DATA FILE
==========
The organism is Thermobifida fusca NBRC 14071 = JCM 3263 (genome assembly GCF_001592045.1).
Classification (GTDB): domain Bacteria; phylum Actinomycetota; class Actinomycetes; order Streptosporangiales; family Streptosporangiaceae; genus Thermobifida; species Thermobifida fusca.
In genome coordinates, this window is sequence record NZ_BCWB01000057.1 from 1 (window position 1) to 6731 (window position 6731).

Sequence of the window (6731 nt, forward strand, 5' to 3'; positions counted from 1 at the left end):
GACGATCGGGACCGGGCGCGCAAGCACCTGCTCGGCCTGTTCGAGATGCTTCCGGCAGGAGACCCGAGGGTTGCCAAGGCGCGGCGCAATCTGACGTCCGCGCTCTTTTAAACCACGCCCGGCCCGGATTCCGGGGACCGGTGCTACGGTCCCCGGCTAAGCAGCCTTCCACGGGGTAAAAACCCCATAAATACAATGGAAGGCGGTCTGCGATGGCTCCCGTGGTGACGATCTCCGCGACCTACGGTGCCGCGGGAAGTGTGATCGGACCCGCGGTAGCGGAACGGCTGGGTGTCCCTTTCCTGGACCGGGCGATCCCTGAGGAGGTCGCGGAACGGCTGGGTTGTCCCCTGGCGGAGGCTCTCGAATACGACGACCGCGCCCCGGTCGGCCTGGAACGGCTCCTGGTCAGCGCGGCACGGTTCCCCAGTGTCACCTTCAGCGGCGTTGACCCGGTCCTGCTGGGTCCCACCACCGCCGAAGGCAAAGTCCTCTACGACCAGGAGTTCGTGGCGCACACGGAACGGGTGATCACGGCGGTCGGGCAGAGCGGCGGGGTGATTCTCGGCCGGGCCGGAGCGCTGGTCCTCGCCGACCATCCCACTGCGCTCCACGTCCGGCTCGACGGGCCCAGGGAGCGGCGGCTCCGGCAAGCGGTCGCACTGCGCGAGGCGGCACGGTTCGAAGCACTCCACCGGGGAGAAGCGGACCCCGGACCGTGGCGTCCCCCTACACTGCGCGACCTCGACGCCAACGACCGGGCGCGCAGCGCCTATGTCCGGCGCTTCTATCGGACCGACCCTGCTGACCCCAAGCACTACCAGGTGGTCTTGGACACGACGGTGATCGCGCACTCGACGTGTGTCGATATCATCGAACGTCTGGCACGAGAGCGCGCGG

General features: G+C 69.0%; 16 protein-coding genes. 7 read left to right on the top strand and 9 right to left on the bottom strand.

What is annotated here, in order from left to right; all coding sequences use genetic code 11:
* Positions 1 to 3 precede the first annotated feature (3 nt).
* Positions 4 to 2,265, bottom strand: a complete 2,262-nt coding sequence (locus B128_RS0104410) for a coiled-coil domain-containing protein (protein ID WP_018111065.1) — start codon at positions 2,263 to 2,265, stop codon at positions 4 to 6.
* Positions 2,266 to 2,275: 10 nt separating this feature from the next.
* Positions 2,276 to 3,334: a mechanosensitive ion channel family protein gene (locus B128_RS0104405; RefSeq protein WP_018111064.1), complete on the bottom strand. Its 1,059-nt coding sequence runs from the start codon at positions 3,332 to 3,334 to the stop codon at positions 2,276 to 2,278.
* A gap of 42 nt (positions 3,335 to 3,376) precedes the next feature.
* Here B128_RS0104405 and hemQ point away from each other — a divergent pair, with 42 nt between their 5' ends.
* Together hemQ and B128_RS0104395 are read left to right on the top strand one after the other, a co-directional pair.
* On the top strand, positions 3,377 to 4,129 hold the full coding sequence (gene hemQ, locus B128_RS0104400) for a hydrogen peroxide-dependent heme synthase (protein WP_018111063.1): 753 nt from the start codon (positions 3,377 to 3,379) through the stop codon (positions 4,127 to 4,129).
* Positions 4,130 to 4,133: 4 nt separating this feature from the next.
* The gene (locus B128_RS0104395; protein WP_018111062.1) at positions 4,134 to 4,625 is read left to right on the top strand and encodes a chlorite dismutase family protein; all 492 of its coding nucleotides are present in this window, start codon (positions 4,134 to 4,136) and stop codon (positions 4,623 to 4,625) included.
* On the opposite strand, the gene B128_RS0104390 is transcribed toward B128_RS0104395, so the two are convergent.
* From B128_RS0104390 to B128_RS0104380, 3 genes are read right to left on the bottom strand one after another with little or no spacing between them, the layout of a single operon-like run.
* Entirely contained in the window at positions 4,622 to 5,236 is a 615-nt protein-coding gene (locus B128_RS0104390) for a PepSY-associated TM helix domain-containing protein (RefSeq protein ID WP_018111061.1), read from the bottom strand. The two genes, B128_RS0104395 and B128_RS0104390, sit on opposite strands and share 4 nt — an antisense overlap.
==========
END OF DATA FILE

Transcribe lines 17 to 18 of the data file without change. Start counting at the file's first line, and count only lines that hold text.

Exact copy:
* The gene (locus B128_RS0104395; protein WP_018111062.1) at positions 4,134 to 4,625 is read left to right on the top strand and encodes a chlorite dismutase family protein; all 492 of its coding nucleotides are present in this window, start codon (positions 4,134 to 4,136) and stop codon (positions 4,623 to 4,625) included.
* On the opposite strand, the gene B128_RS0104390 is transcribed toward B128_RS0104395, so the two are convergent.